Silence would seem to go right along with darkness for a good night's sleep. But I'm not a fan. I play brown noise through the radio on my nightstand. It's a deeper (more bass) version of white noise.
It seems to be very helpful, because I don't really hear small noises. Things that used to wake me up don't bother me -- like one of my dogs moving around or noises from outside. This leads to better sleep.
The noise also seems to make falling asleep take less time. I now have an almost Pavlovian response to the brown noise -- I start dozing off when I hear it.
Anyone else use background noise during sleep? Is anyone aware of any negative effects caused by playing this artificial noise throughout the night?
Quote from a very interesting paper on human sleep (ecology of human sleep):
Fire also produces steady, irregular (in volume, frequency, and quality) noise that some ethnographers report as being subliminally monitored in sleep: continual small noises are reassuring, loud pops are arousing, and the absence of sound wakes the sleeper concerned with fire maintenance.
Why do we need total darkness? Haven't humans mastered fire for hundreds of thousands of years? Personally I have no problem sleeping during the daytime. Remember also that the moon provides a little light during night as well.
I'd say that most sleep problems are due to people staying up late. It's not like ancient humans had laptops, televisions, and other electronic stimuli.
I've never had a problem with noise preventing me from sleeping. I grew up on a farm, and there would regularly be koalas fighting outside my bedroom window, rifles firing at foxes in the distance, my Dad watching TV late into the night (between lamb feedings), and other bumps in the night. When I moved into the city, my computer would hum so much that others couldn't bare to sleep near it. I never noticed.
Needing darkness makes sense, especially on a hormonal level. But nighttime isn't quiet, so it doesn't make sense to need perfect silence. However, our survival instincts probably mean that our subconscious is attuned to particular 'danger' noises that may lighten or disrupt our sleep. So if you live in a neighbourhood where people scream at all hours, dogs barks, etc, then perhaps a brown noise machine or other sound blocker is a sensible choice.
Untill very recentlly people rarely slept separate from others, this is still true in many parts of the world. The extented famnily or even the entire tribe of maybe upto 50 people would have slept in close proximity, everyone from the babies to the elderly.
Historically the most normal night-time environment of a cave or hut would have been filled with the sounds of people breathing, snoring and having sex. There would be young babies being breast-fed and comforted, people waking up, squashing biting insects, tending to the fire and talking quietly.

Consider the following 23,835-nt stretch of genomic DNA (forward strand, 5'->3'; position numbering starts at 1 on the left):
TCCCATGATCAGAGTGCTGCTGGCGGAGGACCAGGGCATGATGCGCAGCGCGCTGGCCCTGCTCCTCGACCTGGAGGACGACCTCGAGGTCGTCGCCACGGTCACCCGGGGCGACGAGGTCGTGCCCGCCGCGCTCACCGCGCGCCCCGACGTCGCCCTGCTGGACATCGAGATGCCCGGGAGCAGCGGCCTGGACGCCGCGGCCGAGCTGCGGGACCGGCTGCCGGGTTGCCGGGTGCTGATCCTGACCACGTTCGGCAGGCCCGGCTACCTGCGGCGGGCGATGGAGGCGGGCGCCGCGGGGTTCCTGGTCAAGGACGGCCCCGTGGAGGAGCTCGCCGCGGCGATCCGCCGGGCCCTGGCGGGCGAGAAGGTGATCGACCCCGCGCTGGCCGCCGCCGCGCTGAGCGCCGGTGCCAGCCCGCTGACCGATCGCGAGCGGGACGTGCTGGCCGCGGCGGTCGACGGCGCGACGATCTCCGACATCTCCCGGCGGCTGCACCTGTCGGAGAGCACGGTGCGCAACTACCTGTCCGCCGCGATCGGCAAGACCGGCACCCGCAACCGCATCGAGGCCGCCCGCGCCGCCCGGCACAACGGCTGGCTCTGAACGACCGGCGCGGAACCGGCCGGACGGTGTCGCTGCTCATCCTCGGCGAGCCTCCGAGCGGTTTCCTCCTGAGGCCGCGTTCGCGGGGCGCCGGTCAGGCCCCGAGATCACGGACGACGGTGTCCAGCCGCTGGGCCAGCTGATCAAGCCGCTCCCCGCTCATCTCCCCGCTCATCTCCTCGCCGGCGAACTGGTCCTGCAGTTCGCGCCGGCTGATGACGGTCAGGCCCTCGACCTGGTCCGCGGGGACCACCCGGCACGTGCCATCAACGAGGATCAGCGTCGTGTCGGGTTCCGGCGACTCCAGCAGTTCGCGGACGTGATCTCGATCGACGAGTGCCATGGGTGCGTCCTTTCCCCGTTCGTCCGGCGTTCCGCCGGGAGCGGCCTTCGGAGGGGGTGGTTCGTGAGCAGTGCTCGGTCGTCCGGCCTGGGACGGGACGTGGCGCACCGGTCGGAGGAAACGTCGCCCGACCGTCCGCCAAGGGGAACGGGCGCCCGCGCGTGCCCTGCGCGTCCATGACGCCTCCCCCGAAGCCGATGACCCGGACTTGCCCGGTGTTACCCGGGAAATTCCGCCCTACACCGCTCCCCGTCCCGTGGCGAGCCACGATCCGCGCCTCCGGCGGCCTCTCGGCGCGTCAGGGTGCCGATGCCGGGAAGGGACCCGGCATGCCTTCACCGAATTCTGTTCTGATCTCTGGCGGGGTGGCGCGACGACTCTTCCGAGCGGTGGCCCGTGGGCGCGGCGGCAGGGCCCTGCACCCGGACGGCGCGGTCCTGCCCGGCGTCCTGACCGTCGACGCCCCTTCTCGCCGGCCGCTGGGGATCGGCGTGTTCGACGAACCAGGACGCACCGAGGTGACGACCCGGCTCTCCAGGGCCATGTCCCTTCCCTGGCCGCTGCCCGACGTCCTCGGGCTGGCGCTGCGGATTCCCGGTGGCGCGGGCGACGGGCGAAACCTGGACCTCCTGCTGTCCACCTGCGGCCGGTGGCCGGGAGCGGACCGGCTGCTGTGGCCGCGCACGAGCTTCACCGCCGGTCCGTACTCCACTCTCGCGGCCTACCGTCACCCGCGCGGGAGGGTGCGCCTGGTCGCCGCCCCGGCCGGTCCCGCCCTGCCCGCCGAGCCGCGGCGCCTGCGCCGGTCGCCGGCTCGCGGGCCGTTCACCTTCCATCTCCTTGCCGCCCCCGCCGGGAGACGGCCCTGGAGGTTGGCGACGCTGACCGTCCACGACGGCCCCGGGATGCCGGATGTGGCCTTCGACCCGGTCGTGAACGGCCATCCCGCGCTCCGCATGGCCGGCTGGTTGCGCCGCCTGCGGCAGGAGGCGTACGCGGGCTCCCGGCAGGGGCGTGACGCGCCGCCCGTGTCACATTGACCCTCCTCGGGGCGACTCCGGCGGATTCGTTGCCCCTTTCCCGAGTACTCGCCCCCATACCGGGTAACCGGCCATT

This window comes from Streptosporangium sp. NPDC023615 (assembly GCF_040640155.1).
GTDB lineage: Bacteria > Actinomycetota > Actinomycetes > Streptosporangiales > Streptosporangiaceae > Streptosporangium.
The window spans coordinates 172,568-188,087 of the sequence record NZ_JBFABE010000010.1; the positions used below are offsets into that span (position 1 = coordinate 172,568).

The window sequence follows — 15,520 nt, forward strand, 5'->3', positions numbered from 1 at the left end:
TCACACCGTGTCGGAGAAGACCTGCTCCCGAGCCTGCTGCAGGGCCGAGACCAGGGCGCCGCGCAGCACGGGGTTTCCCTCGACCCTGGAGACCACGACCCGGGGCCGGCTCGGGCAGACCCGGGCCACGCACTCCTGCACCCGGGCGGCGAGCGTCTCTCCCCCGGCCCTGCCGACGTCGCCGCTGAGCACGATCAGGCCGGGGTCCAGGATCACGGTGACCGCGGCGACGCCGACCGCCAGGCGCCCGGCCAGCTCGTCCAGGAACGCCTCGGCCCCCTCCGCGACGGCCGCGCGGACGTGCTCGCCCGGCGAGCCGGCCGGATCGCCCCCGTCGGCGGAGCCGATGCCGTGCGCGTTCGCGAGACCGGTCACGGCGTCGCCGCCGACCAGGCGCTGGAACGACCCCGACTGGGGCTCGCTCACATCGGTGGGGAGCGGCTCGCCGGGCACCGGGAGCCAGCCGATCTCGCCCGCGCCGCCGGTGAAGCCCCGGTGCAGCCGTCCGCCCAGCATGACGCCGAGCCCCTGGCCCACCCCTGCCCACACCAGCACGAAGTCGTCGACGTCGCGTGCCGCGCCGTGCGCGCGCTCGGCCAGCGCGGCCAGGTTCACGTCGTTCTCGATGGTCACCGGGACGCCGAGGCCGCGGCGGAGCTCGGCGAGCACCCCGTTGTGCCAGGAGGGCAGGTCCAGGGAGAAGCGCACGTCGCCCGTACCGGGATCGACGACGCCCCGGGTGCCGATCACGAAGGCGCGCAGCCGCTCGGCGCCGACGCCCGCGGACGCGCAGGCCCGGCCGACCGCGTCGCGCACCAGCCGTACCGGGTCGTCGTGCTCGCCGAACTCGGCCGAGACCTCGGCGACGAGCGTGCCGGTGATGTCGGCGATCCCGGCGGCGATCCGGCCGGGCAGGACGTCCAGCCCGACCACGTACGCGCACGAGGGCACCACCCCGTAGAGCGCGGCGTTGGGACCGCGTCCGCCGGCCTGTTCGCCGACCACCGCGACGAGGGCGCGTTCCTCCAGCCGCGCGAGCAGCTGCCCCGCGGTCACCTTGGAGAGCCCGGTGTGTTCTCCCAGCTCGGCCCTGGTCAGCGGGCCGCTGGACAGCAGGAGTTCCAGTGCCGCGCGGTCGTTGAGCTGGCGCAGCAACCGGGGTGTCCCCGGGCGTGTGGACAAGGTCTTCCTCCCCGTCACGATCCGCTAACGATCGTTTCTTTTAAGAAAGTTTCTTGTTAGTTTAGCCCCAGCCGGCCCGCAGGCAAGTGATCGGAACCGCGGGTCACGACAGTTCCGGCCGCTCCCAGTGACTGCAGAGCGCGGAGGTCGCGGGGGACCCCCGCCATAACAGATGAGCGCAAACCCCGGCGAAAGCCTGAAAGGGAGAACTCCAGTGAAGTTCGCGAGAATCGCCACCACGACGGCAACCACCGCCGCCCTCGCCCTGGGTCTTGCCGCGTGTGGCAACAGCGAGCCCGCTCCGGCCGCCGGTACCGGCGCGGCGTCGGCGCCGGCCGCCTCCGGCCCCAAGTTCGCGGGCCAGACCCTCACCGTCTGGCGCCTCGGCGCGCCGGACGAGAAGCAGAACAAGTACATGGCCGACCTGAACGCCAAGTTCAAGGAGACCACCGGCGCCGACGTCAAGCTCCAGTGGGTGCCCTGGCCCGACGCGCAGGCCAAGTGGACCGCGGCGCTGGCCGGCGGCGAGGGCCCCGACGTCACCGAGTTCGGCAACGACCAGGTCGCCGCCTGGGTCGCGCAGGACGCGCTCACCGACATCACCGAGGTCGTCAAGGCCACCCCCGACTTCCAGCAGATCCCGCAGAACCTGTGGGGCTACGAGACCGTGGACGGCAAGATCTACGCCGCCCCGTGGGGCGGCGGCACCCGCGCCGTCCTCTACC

If sleeping out in the open these would be added to by the sound of the wind, insects chirping, animals and birds calling and rodents russling in the grass.
In the wild a restfull nights sleep would be aided most by the feeling of security of knowing you're surounded by relatives with less risk of being draged off and eaten by lions coming out of the darkness.
I'd say some noise is quite normal.
Try sleeping outdoors, near a river. You think there's anything such as silence in a typical, evolutionary human environment? The night is loud with cascading, burbling sounds... of water, insects, frogs, birds, etc. White noise is evolutionarily appropriate for sleep. In fact, for millions of years, every night sleeping creature most likely slept in the midst of nocturnal sounds.
Nature isn't all that quiet so I'm not sure that's equivalent to darkness. I think you're on the right path with your "brown noise", though. White noise masks lots of low-volume sounds neurologically (if I recall my undergrad psychology classes correctly) so it would help with small disturbances but not the loud ones - which you might want to hear for your own safety!
I think most people can adjust to various levels of noise during sleep. My favourite noise is water- either a river or stream or ocean, and even a rainstorm will do.
In Mexico we adjust to fireworks at odd hours of the night, roosters crowing at inappropriate times, church bells before the crack of dawn, and loud music just as a few examples.
Previously when I lived near an airport I became adjusted to hearing planes at all hours and the noise quit affecting my sleep.
One of our friends keeps the radio on all night to sleep well, whereas his wife used to use a clock radio as an alarm and she now has trouble getting restful sleep, so I guess some people adjust more easily than others.
I usually use my oscilating fan. Turn it on medium or high, puts me right to sleep. So does the sound of rain or the rumble of an engine.
I was stationed on a river tender a while back and when we were underway, the 2 caterpillar engines would put me right to sleep, but keep everyone else up. Haha.
There are downloads of white noise sound files that are for specific purposes. Cat naps, deep sleeps, etc.; basically subliminal messages to our brain. Pretty interesting, but I've only used them a time or two.
My very best sleep is when I am camping. I think it could be due to many factors like the sounds of water from rain, rivers, and the ocean. More active during camping also no electronic stimuli helps to fall asleep. One time I was scared of bears while camping with my son in a tent, so I DID NOT get any sleep that night. I think the security factors in as well as mentioned.
At home every little noise bother's me and I need to use ear plugs to help me stay asleep. I can do this now that my kids are older, but I did not use them when they were young.
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